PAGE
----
2. Establish a working group with a select group of African leaders to study the reforms and propose genuine changes to the international system and multilateral institutions that they have been demanding and that Biden says he is open to.
  3. Tell Africans what his priorities are in the relationship. CSIS’s Africa Program has spoken to Africans on their way to Washington, and they are struggling to figure out what the president actually cares about since his rhetorical flourishes on democracy, human rights, and business so often contradict the reality of U.S. policy on the ground. The summit’s “everything under the sun” agenda, covering everything from space technology to humanitarian response, only further obscures his true interests.
  4. Don’t make promises you can’t keep. One gets the impression that the president’s Africa team are adept at listening to African concerns and telling them what they want to hear. But if the goal of this summit is to rebuild lost trust, then it is better to overdeliver on modest expectations than underdeliver on lofty ones.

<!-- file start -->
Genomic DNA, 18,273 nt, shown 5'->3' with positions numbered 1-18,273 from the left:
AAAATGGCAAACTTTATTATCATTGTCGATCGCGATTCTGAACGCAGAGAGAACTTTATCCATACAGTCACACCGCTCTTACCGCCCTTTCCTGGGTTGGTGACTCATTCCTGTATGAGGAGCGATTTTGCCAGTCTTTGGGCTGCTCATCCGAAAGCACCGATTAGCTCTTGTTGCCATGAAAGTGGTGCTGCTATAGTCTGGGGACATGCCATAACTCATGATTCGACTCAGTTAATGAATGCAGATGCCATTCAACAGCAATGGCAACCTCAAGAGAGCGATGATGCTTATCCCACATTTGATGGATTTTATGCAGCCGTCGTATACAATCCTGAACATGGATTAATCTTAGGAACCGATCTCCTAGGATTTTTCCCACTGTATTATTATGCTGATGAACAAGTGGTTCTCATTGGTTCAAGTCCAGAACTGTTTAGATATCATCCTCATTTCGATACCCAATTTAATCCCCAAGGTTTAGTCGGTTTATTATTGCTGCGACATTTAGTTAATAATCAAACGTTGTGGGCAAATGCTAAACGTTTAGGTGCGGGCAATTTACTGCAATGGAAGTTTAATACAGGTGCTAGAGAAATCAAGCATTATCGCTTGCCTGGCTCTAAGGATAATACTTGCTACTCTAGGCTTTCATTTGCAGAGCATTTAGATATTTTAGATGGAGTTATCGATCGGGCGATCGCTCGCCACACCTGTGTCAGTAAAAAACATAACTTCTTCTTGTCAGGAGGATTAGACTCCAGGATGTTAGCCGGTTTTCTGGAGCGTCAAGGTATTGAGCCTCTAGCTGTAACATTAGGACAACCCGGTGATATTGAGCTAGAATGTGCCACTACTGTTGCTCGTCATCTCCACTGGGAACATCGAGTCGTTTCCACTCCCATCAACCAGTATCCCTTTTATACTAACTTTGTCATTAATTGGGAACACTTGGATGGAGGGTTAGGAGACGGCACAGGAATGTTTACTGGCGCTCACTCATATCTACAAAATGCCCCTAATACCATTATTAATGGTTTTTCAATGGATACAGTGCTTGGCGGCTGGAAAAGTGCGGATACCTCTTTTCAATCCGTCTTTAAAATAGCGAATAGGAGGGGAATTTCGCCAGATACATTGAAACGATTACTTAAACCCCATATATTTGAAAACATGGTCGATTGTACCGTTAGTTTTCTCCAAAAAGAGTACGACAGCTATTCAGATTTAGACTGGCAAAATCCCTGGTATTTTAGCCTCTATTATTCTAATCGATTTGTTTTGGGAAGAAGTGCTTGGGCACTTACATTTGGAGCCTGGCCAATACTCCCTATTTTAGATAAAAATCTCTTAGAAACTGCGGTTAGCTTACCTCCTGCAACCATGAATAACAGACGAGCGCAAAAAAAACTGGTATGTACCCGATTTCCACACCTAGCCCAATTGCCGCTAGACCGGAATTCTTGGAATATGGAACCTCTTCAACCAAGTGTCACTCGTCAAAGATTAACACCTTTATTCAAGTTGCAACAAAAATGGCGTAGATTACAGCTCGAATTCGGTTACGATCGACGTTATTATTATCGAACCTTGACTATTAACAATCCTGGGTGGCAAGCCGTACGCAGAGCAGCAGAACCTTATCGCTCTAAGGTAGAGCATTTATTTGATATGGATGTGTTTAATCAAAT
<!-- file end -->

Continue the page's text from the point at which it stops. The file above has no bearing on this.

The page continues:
Next week’s summit is a huge opportunity to operationalize some of the well-intentioned commitments the Biden administration has made up to this point, but with that opportunity comes the risk of failing to deliver. Biden would do well to err on the side of caution as he bridges the gap Washington has created for itself, and should be satisfied meeting the modest expectations Africans have for him.

Mvemba Phezo Dizolele is the director and senior fellow of the Africa Program at the Center for Strategic and International Studies (CSIS) in Washington, D.C.Cameron Hudson is a non-resident senior associate with the CSIS Africa Program.